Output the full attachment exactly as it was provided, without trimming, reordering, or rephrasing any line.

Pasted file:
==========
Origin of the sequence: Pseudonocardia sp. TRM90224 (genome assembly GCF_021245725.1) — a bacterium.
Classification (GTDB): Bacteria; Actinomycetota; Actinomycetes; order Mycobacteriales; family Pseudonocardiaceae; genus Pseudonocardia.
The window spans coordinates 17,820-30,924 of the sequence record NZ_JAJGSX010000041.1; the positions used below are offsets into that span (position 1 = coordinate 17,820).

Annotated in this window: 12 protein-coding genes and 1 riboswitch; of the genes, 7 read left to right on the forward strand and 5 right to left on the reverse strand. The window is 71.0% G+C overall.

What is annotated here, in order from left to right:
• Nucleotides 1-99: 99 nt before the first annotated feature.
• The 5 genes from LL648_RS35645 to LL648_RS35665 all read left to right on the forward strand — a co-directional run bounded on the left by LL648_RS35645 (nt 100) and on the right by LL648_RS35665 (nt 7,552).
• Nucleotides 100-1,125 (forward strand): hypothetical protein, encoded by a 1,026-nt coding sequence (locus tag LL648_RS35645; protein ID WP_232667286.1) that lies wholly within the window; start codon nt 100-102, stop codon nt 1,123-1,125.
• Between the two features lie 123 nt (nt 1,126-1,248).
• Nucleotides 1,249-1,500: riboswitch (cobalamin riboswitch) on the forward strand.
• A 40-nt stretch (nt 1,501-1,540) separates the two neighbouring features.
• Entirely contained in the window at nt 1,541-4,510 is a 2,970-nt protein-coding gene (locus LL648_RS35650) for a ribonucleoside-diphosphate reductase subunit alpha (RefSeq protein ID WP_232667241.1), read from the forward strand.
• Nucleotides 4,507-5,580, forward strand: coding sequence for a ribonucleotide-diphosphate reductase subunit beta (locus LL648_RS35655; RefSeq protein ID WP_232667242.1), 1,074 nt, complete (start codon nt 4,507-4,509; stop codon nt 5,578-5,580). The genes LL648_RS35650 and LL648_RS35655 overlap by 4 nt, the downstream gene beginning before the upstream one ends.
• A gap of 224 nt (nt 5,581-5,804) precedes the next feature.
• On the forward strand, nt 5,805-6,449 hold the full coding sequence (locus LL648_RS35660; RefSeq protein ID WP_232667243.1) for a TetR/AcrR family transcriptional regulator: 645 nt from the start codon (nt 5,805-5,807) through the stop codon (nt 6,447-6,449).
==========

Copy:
Origin of the sequence: Pseudonocardia sp. TRM90224 (genome assembly GCF_021245725.1) — a bacterium.
Classification (GTDB): Bacteria; Actinomycetota; Actinomycetes; order Mycobacteriales; family Pseudonocardiaceae; genus Pseudonocardia.
The window spans coordinates 17,820-30,924 of the sequence record NZ_JAJGSX010000041.1; the positions used below are offsets into that span (position 1 = coordinate 17,820).

Annotated in this window: 12 protein-coding genes and 1 riboswitch; of the genes, 7 read left to right on the forward strand and 5 right to left on the reverse strand. The window is 71.0% G+C overall.

What is annotated here, in order from left to right:
• Nucleotides 1-99: 99 nt before the first annotated feature.
• The 5 genes from LL648_RS35645 to LL648_RS35665 all read left to right on the forward strand — a co-directional run bounded on the left by LL648_RS35645 (nt 100) and on the right by LL648_RS35665 (nt 7,552).
• Nucleotides 100-1,125 (forward strand): hypothetical protein, encoded by a 1,026-nt coding sequence (locus tag LL648_RS35645; protein ID WP_232667286.1) that lies wholly within the window; start codon nt 100-102, stop codon nt 1,123-1,125.
• Between the two features lie 123 nt (nt 1,126-1,248).
• Nucleotides 1,249-1,500: riboswitch (cobalamin riboswitch) on the forward strand.
• A 40-nt stretch (nt 1,501-1,540) separates the two neighbouring features.
• Entirely contained in the window at nt 1,541-4,510 is a 2,970-nt protein-coding gene (locus LL648_RS35650) for a ribonucleoside-diphosphate reductase subunit alpha (RefSeq protein ID WP_232667241.1), read from the forward strand.
• Nucleotides 4,507-5,580, forward strand: coding sequence for a ribonucleotide-diphosphate reductase subunit beta (locus LL648_RS35655; RefSeq protein ID WP_232667242.1), 1,074 nt, complete (start codon nt 4,507-4,509; stop codon nt 5,578-5,580). The genes LL648_RS35650 and LL648_RS35655 overlap by 4 nt, the downstream gene beginning before the upstream one ends.
• A gap of 224 nt (nt 5,581-5,804) precedes the next feature.
• On the forward strand, nt 5,805-6,449 hold the full coding sequence (locus LL648_RS35660; RefSeq protein ID WP_232667243.1) for a TetR/AcrR family transcriptional regulator: 645 nt from the start codon (nt 5,805-5,807) through the stop codon (nt 6,447-6,449).